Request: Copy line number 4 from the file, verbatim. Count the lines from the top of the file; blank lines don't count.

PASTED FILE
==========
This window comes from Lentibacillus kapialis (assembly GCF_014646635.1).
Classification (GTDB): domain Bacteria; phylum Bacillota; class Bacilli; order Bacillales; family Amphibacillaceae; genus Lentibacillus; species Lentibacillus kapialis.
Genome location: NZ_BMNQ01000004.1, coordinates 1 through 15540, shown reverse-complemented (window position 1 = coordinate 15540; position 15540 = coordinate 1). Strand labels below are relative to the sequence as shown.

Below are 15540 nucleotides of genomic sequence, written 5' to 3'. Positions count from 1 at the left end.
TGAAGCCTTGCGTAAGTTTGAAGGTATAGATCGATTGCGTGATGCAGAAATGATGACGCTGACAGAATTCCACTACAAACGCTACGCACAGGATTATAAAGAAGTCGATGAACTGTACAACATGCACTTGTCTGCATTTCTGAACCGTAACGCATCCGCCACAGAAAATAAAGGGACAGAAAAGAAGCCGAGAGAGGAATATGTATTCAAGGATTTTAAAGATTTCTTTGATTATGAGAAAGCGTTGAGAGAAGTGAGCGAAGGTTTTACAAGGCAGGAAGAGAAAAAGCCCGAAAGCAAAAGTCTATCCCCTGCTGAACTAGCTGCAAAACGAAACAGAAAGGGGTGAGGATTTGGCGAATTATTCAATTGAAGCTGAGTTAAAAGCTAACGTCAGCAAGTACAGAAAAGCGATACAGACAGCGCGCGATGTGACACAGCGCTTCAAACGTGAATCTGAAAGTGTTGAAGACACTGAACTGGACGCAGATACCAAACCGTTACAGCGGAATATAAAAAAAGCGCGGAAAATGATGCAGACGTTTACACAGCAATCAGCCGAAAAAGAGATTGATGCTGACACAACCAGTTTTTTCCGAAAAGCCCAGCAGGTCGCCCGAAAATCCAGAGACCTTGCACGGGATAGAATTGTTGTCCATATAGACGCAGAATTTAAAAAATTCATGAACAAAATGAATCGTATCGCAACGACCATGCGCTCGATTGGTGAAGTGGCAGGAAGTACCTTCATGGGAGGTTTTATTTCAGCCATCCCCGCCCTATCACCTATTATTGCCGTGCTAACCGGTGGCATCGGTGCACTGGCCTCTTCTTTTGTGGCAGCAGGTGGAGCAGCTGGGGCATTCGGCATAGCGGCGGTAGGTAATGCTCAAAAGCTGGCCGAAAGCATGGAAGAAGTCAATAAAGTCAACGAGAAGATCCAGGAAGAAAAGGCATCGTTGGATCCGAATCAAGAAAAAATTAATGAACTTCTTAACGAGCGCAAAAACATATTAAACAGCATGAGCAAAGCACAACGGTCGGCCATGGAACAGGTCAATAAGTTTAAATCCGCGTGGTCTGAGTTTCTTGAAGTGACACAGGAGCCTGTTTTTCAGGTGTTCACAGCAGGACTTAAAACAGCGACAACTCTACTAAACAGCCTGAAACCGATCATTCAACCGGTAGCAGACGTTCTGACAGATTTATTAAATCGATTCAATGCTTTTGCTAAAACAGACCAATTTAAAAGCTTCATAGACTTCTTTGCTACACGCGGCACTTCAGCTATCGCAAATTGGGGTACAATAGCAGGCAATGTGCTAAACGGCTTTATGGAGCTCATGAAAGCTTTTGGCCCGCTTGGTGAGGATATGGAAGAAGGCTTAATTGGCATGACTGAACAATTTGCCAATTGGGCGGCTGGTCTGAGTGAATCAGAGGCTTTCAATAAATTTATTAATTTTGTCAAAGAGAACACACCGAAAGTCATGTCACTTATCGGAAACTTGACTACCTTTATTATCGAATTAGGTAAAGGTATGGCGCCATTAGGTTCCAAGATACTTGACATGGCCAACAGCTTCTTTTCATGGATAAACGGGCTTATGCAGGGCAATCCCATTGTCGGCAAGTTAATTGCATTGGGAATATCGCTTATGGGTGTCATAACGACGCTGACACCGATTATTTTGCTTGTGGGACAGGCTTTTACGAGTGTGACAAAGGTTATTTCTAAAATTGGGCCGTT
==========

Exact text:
Below are 15540 nucleotides of genomic sequence, written 5' to 3'. Positions count from 1 at the left end.